Czech poll finds 30 % of the public does not want Romani children in mainstream classes and does want them to be segregated
Segregation on the basis of ethnic origin in the case of Romani children is something that 30 % of the Czech public would agree with. Those are the findings of a Center for Public Opinion Research (Centrum pro výzkum veřejného mínění - CVVM) poll conducted in September.
The regular CVVM poll ascertained the opinions of the Czech public as to whether children living with mental or physical disabilities, children from impoverished families, children from affluent families, children of foreign nationals, Romani children, and exceptionally gifted children should be educated in mainstream primary school classes or not. Furthermore, the poll asked people their opinions about the establishment of the following kinds of schools for compulsory education, which in the Czech Republic lasts nine years: special schools for children living with moderate to profound mental disbaility, "practical" primary schools for children with mild mental disability, "primary schools with expanded instruction", and multi-year college preparatory schools (gymnazium).
The question was seeking opinions on whether children from specific groups should be educated in mainstream classes or not. Of those polled, 30 % said they believe Romani children should not be educated in mainstream classes, i.e., that they should be segregated.
Roughly two-thirds (65 %) answered that Romani children should be educated in mainstream classes. The findings also reveal that most respondents do not believe that children living with mental disabilities should be educated in mainstream classes, with less than one-fifth of respondents agreeing with that idea (17 %) and four-fifths (79 %) disagreeing with it.
More than half of all respondents (55 %) believe children with auditory or visual impairment should not be educated in mainstream classes, while two-fifths (40 %) believe they should. Disagreement with educating children living with physical disabilities in mainstream classes was also rather high (29 %), as was disagreement with exceptionally gifted children being educated in the mainstream (26 %), while that same proportion disagrees with the children of foreign nationals being educated in mainstream classes.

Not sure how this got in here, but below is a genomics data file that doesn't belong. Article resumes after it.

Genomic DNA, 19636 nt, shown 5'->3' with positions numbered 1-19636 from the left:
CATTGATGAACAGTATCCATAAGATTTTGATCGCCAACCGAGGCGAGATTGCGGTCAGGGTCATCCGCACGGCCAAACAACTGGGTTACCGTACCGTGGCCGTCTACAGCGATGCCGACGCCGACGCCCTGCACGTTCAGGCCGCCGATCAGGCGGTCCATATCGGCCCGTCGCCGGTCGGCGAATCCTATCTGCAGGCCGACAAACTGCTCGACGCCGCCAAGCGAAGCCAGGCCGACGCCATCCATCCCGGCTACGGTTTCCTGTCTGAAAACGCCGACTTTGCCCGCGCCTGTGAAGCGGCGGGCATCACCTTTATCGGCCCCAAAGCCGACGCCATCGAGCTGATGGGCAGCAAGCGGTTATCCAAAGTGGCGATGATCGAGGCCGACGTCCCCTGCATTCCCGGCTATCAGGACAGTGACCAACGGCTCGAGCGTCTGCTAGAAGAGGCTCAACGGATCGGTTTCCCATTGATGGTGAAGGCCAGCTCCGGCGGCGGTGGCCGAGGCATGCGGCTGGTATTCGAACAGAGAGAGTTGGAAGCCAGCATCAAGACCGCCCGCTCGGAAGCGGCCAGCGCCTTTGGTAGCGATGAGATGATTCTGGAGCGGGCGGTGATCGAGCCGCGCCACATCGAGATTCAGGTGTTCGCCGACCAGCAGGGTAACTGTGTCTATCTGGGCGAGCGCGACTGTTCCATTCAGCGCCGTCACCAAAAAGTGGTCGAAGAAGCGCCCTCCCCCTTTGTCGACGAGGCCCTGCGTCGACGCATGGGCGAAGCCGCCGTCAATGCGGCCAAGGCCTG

In the case of children from affluent families, a minimum of respondents expressed disagreement with their being educated in mainstream classes (7 %) and the vast majority agreed (90 %). The highest proportion of respondents agreed that children from impoverished families should be educated in mainstream classes (93 % in favor, 5 % against).
"If we look more closely at the respondents' sociodemographic characteristics, we see that in the case of agreeing or disagreeing with the education of children living with mental disabilities in mainstream classes there are no significant differences, statistically, depending on the respondents' sex, age or education. College-educated people more frequently said that Romani children and the children of foreign nationals should be educated in mainstream classes. Answers to those questions were also correlated with the respondents' subjective satisfaction with their own life and with their reported standard of living, where we see that those who are satisfied with their own lives and have a good standard of living more frequently agree that the children of foreign nationals, children living with physical disabilities, Romani children, and children with auditory or visual impairment should be educated in mainstream classes," the CVVM press release says.
Among the answers to the question of whether different types of schools should be established for compulsory school attendance, agreement predominated over disagreement for all school types. More than four-fifths of respondents (81 %) agreed with the establishment of special schools for children living with moderate to profound mental disability, "practical" primary schools for children with mild mental disability, and "primary schools with expanded instruction".
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